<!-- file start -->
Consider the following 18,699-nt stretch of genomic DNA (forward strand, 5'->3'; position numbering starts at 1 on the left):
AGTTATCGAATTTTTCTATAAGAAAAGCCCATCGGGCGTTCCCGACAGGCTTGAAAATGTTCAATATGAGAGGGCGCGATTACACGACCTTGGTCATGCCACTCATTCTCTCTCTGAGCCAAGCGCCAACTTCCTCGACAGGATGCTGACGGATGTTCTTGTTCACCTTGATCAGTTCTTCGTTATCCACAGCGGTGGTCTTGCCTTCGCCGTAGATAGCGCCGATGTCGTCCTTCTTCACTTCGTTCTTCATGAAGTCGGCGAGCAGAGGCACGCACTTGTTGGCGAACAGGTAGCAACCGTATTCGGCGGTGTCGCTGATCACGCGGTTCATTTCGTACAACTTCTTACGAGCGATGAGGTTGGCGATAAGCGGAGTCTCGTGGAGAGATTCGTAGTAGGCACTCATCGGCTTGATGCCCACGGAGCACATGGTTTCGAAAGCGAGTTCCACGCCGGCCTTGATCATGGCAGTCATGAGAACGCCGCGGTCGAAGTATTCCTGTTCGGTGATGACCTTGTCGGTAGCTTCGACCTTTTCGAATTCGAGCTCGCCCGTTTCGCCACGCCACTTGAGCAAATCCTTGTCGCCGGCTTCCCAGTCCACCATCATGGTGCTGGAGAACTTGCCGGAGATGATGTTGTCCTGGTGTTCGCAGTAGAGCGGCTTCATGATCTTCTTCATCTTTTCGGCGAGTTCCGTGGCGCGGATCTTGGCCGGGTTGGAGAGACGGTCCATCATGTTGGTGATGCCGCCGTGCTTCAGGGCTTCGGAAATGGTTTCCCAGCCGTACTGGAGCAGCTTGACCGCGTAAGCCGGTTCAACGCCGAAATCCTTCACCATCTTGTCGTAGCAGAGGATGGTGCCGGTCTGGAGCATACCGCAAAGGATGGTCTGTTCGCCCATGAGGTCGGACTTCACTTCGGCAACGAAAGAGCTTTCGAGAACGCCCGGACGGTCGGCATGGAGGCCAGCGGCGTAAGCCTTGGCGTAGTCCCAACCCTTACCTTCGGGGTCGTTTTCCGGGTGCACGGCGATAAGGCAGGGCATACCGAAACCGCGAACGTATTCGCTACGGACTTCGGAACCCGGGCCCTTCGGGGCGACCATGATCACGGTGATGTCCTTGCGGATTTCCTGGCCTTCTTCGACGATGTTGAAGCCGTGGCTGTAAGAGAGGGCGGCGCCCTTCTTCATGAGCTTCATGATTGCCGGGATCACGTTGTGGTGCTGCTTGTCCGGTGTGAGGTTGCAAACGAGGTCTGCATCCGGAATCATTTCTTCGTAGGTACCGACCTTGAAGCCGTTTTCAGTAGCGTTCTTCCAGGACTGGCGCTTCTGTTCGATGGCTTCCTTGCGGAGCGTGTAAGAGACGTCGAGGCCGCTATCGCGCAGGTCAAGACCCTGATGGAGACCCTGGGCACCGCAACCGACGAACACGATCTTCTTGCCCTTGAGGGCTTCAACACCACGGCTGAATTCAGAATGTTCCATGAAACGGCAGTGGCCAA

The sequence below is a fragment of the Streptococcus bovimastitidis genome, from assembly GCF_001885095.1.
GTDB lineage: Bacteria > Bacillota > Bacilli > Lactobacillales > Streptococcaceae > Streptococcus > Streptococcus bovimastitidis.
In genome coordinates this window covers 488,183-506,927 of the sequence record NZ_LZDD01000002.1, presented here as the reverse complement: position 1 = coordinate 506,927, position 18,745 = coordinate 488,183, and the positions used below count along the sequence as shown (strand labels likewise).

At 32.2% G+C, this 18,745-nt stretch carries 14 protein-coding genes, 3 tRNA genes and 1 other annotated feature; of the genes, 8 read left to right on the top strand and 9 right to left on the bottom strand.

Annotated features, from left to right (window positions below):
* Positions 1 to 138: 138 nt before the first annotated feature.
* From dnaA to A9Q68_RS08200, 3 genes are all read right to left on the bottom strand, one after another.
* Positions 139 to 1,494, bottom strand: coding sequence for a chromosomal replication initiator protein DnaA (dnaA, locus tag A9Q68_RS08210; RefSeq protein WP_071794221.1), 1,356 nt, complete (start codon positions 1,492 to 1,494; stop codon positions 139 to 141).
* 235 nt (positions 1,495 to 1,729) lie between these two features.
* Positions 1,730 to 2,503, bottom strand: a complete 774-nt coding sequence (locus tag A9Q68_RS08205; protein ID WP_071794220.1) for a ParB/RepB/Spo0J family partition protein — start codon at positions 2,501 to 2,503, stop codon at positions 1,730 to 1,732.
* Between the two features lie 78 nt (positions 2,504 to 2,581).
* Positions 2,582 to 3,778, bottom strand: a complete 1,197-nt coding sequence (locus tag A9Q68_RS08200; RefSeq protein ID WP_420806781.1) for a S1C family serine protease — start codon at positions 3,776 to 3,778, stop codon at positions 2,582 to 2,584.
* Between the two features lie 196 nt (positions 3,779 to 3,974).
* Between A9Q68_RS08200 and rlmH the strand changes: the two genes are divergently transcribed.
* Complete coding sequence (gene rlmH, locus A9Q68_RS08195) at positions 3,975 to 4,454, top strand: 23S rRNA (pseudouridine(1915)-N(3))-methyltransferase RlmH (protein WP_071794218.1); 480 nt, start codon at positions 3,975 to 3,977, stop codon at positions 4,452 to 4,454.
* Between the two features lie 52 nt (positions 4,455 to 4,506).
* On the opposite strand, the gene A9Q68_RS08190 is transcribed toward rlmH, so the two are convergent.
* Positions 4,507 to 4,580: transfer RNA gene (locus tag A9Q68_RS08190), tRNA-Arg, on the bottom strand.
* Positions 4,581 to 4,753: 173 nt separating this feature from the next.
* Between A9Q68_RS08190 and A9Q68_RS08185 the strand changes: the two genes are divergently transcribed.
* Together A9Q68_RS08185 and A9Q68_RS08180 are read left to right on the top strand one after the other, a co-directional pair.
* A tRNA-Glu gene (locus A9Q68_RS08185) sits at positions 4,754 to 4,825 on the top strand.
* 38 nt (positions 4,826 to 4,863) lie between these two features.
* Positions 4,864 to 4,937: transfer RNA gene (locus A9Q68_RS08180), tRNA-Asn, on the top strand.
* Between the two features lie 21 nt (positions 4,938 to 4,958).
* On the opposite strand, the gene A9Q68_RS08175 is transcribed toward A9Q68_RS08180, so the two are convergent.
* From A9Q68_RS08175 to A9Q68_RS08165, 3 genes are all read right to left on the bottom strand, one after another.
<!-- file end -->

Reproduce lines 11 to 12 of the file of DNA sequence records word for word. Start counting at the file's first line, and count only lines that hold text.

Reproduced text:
* 235 nt (positions 1,495 to 1,729) lie between these two features.
* Positions 1,730 to 2,503, bottom strand: a complete 774-nt coding sequence (locus tag A9Q68_RS08205; protein ID WP_071794220.1) for a ParB/RepB/Spo0J family partition protein — start codon at positions 2,501 to 2,503, stop codon at positions 1,730 to 1,732.